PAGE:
It also presents an extra sense of accuracy to the reporting, as they have so many experts that concur and study this problem in their own works. This frame also gives readers a little less room for decision, as this article makes it clear that overpopulation is a terrible crisis that involves many aspects of society today.


This station’s frame on overpopulation hones in more on the scientific and educational values of overpopulation versus the different arguing sides of the population problem. In their article Overpopulation could be a people, planet problem, CNN delves into the exact science behind carrying capacity, and how the different socioeconomic birth rates affect the overpopulation problem differently.

Courtesy of static1.businessinsider.com

This article frames the population crisis as an epidemic in need of attention, and brings readers to the conclusion that not only does something need to be done about the crisis, but that they can help by choosing to reproduce responsibly.

Similarly, the outline for the student news activity also brings focus to the more concrete facts behind overpopulation, and follows a direct science curriculum in order to support the claims the frame is making. This frame seems to promote education and awareness of the problem first and foremost, and allows students to learn about an environmental topic that might not otherwise be covered in the curriculum. This extension of awareness to students is extremely important for shaping the up and coming generation’s views.

Courtesy of encrypted-tbn1.gstatic.com

The op-ed This planet comes with limits that CNN published on their website does not similarly use a frame of awareness and education, but instead points out that different people’s mentalities about the “unlimitedness” that is the earth are the true problem behind overpopulation. The author accuses those who believe that growth is an essential part of our economy and culture are the main problem behind all of this population density, thus giving us many faces to the common, non-point source enemy. He also plays with the quantity vs. quality idea, and gives readers a reason to blame the population problem on the “growthers”, as he calls them.

The frame persuades readers to believe that it is our society and the people who live in it’s fault that overpopulation is such a problem, and blame us first world countries because of our obsession with growth, which frames society very negatively.


Considering that a majority of the American public still rely on prime time news for information about the world, the method in which networks cover a topic tend to shape their audiences awareness. In the case of really complex topics, like sustainable development, the frame in which news casters sets their stories is the boundary to how much their audience knows.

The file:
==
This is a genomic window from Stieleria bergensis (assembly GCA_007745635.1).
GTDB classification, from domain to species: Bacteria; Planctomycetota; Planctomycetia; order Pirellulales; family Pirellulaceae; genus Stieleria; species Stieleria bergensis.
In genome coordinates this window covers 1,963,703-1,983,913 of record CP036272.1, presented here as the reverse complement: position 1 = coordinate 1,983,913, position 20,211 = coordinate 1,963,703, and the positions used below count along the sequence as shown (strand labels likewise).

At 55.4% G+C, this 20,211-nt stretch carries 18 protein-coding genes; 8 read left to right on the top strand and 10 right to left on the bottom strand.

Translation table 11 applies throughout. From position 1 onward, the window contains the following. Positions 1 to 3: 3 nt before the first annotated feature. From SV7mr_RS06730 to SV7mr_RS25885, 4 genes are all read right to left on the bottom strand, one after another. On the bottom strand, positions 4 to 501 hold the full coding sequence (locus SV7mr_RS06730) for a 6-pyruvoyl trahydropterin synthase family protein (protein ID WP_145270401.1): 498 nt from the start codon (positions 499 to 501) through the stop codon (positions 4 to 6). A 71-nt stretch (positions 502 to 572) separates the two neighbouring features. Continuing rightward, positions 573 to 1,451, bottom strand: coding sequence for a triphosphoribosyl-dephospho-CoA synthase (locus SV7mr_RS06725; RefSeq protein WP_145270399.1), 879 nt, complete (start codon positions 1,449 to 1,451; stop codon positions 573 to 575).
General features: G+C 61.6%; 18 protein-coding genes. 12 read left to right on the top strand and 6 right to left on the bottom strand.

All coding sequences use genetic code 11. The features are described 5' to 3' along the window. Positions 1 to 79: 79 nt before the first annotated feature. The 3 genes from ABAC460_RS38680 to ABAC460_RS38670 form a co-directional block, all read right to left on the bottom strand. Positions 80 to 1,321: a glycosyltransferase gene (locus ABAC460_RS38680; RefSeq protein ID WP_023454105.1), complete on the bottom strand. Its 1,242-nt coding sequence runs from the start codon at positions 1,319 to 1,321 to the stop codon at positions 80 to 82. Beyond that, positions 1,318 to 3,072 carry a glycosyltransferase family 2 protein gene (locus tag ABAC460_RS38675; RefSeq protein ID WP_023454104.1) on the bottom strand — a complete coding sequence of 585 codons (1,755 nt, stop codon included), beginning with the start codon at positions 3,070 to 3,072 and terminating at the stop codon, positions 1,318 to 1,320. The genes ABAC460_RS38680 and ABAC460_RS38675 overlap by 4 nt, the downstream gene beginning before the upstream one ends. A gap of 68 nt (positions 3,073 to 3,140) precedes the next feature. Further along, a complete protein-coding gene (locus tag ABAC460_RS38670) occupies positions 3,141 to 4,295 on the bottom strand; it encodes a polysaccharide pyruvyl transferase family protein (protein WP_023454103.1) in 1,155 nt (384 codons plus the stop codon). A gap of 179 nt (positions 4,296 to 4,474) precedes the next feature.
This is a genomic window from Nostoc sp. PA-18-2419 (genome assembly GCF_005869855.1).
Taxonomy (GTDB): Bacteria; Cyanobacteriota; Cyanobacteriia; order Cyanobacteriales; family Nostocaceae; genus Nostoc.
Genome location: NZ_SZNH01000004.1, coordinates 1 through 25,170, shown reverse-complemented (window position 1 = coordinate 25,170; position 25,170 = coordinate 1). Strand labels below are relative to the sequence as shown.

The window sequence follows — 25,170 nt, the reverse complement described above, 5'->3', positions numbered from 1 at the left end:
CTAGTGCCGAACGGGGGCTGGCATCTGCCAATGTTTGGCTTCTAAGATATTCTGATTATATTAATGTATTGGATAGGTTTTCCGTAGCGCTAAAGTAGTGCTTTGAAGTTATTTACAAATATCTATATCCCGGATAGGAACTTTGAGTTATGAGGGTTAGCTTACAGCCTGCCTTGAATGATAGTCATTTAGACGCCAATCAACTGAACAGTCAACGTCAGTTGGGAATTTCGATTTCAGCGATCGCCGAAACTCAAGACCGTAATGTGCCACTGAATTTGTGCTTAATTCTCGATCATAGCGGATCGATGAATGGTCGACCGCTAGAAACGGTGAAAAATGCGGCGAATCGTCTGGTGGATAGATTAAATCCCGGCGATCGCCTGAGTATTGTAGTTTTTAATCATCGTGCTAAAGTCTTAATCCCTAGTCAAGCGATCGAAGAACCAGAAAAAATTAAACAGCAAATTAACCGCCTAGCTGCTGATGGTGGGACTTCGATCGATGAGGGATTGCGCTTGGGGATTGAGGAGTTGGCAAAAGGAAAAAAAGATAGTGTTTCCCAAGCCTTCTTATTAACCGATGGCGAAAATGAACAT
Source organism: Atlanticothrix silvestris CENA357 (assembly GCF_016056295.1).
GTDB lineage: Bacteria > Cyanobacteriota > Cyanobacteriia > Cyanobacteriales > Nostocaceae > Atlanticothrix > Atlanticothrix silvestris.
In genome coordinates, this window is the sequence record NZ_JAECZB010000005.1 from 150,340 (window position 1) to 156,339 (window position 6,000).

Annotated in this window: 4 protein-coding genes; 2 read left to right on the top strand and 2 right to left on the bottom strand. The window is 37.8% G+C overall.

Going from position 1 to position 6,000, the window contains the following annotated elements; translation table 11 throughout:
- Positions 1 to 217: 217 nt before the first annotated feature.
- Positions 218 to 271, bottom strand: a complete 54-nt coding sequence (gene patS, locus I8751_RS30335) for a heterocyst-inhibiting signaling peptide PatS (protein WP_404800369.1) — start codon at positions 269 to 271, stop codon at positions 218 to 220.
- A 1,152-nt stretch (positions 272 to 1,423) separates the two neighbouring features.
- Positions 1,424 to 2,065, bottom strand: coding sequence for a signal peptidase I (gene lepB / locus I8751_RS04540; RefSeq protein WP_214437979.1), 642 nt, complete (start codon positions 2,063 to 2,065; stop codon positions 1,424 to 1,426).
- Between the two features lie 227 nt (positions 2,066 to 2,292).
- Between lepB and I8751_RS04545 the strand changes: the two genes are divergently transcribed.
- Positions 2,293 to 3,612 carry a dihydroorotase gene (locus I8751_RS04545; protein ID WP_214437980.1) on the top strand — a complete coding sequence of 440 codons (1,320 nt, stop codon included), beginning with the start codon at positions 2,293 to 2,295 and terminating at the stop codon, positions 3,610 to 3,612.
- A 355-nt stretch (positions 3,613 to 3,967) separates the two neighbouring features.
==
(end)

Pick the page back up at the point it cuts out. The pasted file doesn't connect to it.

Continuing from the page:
Courtesy of 38south.com

With overpopulation, it is obviously apparent that the framing and approach to the crisis has much to be desired in the top trifecta of televised news. While some networks have definitely put more clarity and information in their frame than others, the overall effect- paired with the lack of agenda- causes a certain sense of widespread ignorance in the audience of these powerful news stations. And ignorance, though blissful, can never really a good thing.


2 thoughts on ““But it wasn’t just the greed that damned us, not really. It was the sex… The craze to go out and have as many children as possible.”

  1. Your blog was super interesting! I think overpopulation is a huge crisis that is only going to continue to worsen if nothing is done about it. I was quite appalled at Fox’s article on overpopulation.. why would they only address teen pregnancy and totally disregard both economic and environmental issues? I think readers should be informed of the wide array of problems that stem from overpopulation, instead of being led to believe something just because of a biased news article. But I agree with you, when articles focus on too many topics it can leave readers really confused, and even make them feel hopeless. Thank you for letting me read!
    -Angela DeLucz


  2. You did a fantastic job articulating your analysis, while also providing readers with a comprehensive explanation of media framing. I found it intriguing to read about the Fox News frame surrounding teenage pregnancy. Your analysis seemed to subtlety hint to the underlying discourse of women being the cause, running rampant in the discussion of overpopulation. It was unsettling to see that the majority of the frames were so focused on the cause that they hardly provided their audience with solutions. I did like to see that at least some frames pointed towards education as a positive element of change, because it is hard for many to argue that improving education is a bad thing. I was, however, surprised that there were not more frames that surrounded the high birth rates in less developed countries. The lack of such frames leaves me both happy and sad. I am happy that the western mainstream media is not focusing on blaming less developed nations for high birth rates. I am sad because these media outlets fail to address the solution of helping developing nations improve availability of contraception and women’s education, however as you pointed out those can be sensitive topics. If you have further interest in this topic I would highly recommend the film Mother: Caring for 7 Billion! Side note you did a good job organizing graphics and layout. Very well done! ~ Alexander Uskokovich